‘To understand the past helps us better appreciate what we have’
Students at Butler learn about black history
When Shaun Begalle, 9, a fourth-grader at Butler Elementary School, began researching Crispus Attucks as part of a class project, he found him to be particularly interesting.
“He was a black slave and became a sailor,” Begalle said. “He might have had some facial hair and he looked a little on the heavier side.”
Begalle along with four other Talented and Gifted students in Dawn Richardson’s class were asked to report on someone who has made an impact on African Americans, the Civil Rights movement, desegregation, or made a change in history for the betterment of African Americans.
It’s part of the school’s efforts to celebrate Black History Month.
Attucks’ courage is something Begalle admires.
“He was brave because he was trying to beat up the British soldier,” Begalle said.
Attucks is known as the first person killed in the Boston Massacre in 1770.
“He was the first one to take a bullet,” Begalle said.
Mason Zuspann, 10, picked George Washington Carver for the project.
“He was born into slavery and him, his sister, and his mom were kidnapped,” Zuspann said. “He was a scientist and an inventor.”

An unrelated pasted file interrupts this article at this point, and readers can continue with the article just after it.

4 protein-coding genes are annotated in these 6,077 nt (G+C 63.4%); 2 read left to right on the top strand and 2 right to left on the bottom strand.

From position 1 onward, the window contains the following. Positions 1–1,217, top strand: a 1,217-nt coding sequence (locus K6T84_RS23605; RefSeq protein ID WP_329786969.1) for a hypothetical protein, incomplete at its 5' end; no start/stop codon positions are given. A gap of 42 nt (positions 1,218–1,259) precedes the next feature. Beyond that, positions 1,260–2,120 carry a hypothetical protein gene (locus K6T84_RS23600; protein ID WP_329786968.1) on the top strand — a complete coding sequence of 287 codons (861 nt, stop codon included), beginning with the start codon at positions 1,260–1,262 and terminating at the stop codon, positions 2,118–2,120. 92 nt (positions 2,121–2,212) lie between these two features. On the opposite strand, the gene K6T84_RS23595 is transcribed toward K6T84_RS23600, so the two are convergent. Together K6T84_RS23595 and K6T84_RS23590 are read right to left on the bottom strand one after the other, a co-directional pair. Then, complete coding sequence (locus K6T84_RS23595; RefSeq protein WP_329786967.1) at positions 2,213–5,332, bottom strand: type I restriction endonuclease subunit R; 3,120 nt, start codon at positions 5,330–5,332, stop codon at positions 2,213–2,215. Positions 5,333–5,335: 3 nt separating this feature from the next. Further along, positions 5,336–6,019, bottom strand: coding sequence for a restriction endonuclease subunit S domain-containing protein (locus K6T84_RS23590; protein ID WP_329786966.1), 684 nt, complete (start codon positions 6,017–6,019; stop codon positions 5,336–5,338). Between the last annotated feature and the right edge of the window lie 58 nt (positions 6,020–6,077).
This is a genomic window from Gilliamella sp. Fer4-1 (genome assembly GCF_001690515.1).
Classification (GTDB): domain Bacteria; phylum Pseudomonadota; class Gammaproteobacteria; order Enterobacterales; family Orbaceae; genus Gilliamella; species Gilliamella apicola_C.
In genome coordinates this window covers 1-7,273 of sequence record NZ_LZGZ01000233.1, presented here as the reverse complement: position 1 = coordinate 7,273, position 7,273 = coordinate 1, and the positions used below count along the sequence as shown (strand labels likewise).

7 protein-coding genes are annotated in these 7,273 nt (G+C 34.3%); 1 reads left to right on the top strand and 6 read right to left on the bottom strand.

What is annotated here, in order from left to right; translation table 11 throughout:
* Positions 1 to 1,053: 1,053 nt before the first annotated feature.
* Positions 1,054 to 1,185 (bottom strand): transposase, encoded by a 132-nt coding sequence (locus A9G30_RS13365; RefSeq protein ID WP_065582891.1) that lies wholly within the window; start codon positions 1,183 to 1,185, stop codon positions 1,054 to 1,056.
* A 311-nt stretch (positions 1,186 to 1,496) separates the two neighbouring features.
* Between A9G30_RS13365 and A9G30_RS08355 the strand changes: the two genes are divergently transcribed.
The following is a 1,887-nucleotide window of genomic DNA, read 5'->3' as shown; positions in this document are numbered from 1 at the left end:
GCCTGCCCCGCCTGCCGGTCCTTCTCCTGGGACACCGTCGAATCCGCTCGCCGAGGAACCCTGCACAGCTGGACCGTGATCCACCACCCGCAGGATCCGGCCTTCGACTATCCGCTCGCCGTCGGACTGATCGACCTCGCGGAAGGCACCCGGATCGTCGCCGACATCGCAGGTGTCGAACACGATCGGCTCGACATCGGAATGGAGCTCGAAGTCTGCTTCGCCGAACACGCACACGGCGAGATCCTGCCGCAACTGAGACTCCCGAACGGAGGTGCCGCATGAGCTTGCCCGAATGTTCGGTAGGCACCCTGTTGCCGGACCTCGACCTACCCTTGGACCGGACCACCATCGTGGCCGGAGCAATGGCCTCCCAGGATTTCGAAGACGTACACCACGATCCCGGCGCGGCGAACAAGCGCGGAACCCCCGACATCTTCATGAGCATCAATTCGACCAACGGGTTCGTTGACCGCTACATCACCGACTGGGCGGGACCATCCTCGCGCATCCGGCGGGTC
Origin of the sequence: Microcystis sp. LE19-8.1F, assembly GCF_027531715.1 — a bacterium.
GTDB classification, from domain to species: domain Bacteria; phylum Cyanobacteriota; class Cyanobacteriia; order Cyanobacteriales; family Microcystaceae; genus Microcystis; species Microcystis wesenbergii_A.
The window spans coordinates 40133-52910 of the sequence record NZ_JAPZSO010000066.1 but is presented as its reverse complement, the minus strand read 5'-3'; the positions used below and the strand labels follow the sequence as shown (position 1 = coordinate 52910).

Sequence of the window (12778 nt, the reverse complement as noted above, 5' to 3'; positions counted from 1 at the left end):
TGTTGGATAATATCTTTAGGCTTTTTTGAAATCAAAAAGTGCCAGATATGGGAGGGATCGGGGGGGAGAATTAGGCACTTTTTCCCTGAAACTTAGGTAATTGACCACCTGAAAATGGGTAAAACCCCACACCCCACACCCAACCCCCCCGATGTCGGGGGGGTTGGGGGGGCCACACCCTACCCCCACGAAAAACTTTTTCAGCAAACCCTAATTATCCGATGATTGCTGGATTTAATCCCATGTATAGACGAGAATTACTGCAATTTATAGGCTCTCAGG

Damari Clark, 9, and Jason Dolat, 10, chose more modern figures.
Clark researched Kobe Bryant, a famous basketball player who died tragically in a helicopter crash on Jan. 26.
“They called him Black Mamba,” Clark said.
Dolat researched former U.S. President Barack Obama.
“He was the 44th president and the first African American president,” Dolat said.
Reggie Pederson, 10, picked another former U.S. president — John F. Kennedy.
“He helped a lot with the separation of blacks and whites and helped us live how we live today,” Pederson said.
Pederson said he was a strong leader.
“He supported everything that Martin Luther King Jr. did,” Pederson said. “He never gave up about what he believed in.”
Richardson explained that it was OK for Pederson to research JFK.
“As long as the person had an impact on African Americans,” Richardson said.
After the students are done researching, they will be asked to interview each other about what they learned.
“We are here today because of all the sacrifices African Americans have made,” Richardson said. “To understand the past helps us better appreciate what we have.”